The U.S. bombing raid on Libya was planned with hopes that Muammar Qaddafi would be killed when the principal target, his command post, was destroyed with four 2,000-pound bombs, informed officials said yesterday.

"We hoped we would get him," one U.S. official involved in planning the raid said, "but nobody was sure where he would be that night."

National Security Council officials had even drafted a statement for administration use that described Qaddafi's death as "fortuitous," another administration official said yesterday, but no statement was made after it appeared Qaddafi survived the raid Monday night.

Navy and Air Force pilots participating in the attack were not told during prestrike briefings that the intent of their mission was to kill Qaddafi, one knowledgeable source said, but Qaddafi's residential compound and personal tent were not put off limits to attackers. The strike plan called for at least one F111 bomber to blast Qaddafi's compound with four 2,000-pound bombs in the knowledge that the bursts could damage everything in the vicinity.

White House spokesman Larry Speakes and Defense Department spokesman Robert B. Sims refused to comment yesterday on whether Qaddafi's house was targeted. Referring to a videotape displayed yesterday of Air Force laser-guided bombs going into the military barracks at the Qaddafi compound, Sims said: "We have shown you the attack, and we hit what we aimed at."

Sims, when asked whether dropping four 2,000-pound bombs on Qaddafi's compound violated the executive ban against assassinating heads of state, replied: "We did not know where he was. We did know where the nerve center for terrorist training was, and that's what we attacked. That was the target and not any individual."

Officials either involved in the raid planning or who received subsequent briefings from the Central Intelligence Agency or the Pentagon, added these details about Monday's attack and the exchange of fire in the Gulf of Sidra between Libya and the United States on March 24 and 25:

*Intelligence officials estimate that when Navy bombers struck Libyan antiaircraft positions at Surt last month during the Gulf of Sidra exercises, about 30 people were killed or wounded; six of the casualties are believed to be Soviet technicians at the site.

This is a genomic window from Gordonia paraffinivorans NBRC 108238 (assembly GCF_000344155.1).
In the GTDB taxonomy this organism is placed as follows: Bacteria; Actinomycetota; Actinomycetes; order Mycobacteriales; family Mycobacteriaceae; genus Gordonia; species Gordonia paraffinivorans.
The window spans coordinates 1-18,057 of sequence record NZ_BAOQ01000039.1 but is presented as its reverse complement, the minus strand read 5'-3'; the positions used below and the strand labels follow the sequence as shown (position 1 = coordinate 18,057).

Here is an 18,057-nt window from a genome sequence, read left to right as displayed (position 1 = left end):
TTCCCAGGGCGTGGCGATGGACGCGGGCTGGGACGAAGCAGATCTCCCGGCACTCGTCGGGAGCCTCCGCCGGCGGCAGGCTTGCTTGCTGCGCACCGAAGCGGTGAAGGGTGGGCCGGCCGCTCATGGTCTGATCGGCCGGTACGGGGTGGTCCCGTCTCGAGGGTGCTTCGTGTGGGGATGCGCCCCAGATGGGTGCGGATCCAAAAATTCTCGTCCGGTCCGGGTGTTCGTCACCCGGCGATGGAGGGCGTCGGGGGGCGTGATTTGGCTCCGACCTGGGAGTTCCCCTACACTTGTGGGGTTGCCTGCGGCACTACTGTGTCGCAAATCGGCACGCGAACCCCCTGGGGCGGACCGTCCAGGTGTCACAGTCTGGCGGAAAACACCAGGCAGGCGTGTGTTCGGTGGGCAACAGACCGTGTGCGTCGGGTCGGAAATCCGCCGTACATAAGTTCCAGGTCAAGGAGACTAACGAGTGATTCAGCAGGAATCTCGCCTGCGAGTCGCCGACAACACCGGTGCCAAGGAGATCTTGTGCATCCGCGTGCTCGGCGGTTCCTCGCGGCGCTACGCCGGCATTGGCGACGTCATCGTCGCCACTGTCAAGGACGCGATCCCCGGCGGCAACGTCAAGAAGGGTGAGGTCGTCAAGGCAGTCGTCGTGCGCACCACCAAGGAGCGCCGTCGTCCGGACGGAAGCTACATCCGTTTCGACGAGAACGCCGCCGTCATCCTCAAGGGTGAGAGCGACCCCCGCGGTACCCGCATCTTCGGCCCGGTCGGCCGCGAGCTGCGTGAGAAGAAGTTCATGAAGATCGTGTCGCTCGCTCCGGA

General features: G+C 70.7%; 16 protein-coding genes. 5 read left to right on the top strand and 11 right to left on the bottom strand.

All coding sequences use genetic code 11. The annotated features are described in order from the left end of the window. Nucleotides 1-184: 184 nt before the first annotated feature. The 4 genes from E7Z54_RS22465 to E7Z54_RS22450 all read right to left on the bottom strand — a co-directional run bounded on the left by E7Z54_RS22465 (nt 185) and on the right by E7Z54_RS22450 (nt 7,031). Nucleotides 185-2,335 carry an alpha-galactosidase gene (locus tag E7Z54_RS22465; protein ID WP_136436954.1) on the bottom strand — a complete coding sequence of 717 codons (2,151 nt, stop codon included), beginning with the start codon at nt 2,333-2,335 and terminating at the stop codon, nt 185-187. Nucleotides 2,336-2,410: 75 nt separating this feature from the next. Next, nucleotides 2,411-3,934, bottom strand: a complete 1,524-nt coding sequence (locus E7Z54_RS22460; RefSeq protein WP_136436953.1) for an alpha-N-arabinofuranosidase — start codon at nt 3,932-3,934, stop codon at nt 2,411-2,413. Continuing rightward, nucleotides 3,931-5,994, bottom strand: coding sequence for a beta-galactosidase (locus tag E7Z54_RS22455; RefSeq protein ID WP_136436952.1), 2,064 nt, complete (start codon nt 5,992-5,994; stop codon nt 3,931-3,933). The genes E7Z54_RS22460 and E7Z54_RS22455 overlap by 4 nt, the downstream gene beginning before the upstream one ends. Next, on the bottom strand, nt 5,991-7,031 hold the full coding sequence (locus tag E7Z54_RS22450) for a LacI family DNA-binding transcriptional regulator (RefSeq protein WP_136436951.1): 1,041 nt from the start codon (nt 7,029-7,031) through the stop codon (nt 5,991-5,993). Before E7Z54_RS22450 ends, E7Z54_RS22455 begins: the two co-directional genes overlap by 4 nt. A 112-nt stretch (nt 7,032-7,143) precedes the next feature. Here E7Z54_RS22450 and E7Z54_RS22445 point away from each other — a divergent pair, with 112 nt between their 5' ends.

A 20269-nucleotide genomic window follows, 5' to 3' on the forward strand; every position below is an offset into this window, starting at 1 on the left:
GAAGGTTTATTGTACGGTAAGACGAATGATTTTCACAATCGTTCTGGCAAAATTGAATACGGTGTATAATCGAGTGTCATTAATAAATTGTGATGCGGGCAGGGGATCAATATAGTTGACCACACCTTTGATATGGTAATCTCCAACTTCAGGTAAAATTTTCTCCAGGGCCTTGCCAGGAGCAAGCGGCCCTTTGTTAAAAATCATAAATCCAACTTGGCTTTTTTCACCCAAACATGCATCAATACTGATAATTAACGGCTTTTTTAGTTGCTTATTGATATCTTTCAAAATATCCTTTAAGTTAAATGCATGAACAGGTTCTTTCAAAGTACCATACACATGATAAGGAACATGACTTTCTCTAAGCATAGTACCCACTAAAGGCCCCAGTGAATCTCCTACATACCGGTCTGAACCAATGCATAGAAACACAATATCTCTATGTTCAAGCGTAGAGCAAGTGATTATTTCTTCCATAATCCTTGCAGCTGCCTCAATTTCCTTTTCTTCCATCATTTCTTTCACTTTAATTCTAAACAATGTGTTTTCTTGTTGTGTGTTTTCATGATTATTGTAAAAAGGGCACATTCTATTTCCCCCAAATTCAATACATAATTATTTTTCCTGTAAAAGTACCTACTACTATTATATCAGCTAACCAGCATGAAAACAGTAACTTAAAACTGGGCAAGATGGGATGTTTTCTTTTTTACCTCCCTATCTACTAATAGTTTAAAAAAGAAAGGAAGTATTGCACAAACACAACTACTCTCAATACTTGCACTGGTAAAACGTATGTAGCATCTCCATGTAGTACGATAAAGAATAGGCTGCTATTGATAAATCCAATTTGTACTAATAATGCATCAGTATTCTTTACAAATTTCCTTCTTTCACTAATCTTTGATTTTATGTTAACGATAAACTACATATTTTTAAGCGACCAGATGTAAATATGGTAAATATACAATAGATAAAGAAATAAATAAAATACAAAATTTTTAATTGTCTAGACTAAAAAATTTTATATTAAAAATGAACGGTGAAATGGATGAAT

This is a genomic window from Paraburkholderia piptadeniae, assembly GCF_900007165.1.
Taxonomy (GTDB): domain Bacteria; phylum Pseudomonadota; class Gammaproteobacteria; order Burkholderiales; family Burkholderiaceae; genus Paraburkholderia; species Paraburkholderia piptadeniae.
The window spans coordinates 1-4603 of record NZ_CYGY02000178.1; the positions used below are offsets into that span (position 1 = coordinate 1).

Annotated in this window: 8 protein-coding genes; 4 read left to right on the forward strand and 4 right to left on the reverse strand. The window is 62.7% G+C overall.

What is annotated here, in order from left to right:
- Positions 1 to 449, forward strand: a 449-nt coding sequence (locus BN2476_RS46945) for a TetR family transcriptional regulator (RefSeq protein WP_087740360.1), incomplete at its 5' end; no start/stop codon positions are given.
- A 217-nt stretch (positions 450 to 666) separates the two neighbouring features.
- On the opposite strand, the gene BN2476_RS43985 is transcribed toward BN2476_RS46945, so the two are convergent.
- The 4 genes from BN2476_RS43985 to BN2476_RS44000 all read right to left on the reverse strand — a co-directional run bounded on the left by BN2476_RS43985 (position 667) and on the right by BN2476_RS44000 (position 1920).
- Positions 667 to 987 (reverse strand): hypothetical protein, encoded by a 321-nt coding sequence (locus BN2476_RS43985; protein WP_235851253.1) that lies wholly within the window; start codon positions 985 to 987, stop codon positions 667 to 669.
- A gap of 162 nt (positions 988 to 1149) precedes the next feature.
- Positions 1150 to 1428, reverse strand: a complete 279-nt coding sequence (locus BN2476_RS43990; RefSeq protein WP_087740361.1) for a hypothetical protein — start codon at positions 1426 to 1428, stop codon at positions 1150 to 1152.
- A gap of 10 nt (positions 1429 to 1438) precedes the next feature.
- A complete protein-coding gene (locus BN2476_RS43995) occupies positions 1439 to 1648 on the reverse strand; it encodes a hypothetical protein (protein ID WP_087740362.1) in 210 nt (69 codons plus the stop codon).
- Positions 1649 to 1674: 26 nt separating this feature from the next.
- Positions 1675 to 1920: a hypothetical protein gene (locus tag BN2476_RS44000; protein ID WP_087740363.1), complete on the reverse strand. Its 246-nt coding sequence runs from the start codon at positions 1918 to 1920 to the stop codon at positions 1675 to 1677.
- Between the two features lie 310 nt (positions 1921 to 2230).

*After the April 5 terrorist bombing of the La Belle discotheque in West Berlin, which the Reagan administration has blamed on Libya, President Reagan was given two sets of targets in Libya by the Joint Chiefs of Staff. One contained military targets and the other economic targets, including oil fields and storage areas. Reagan chose the military targets and stressed that civilian casualties were to be avoided as much as possible.

*Reagan, Secretary of State George P. Shultz and Defense Secretary Caspar W. Weinberger spoke in venomous terms about Qaddafi. One official quoted Weinberger as saying that Qaddafi had forfeited his right to occupy space on the planet, although Sims yesterday said "this sounds out of character" for the secretary. This hostility at the top influenced the decision to put Soviet Il76 transport planes on the target list for the raid Monday. The transports posed no military threat to U.S. bombers, but served as Qaddafi's equivalent of Air Force One, sources said. Destroying the planes, it was argued, would be a blow to Qaddafi's prestige. Sims said yesterday that as many as five IL76 transports were destroyed.

*Planners at the CIA, White House and Defense Department were under pressure to come up with a retaliatory strike quickly. A Navy battleship could have shelled coastal targets without risk of losing planes and pilots. But this was rejected on the grounds that it would remove the element of surprise and take too long. One F111 apparently was shot down in the raid; the two crew members were declared killed-in-action yesterday.

*Prime Minister Margaret Thatcher, when asked to allow F111 bombers and aerial tankers to take off from British soil for a vaguely described raid "to suppress terrorism," initially reminded Reagan's emissaries that the bombers were supposed to be for NATO missions. She was eventually persuaded of the need to help the U.S. combat terrorism.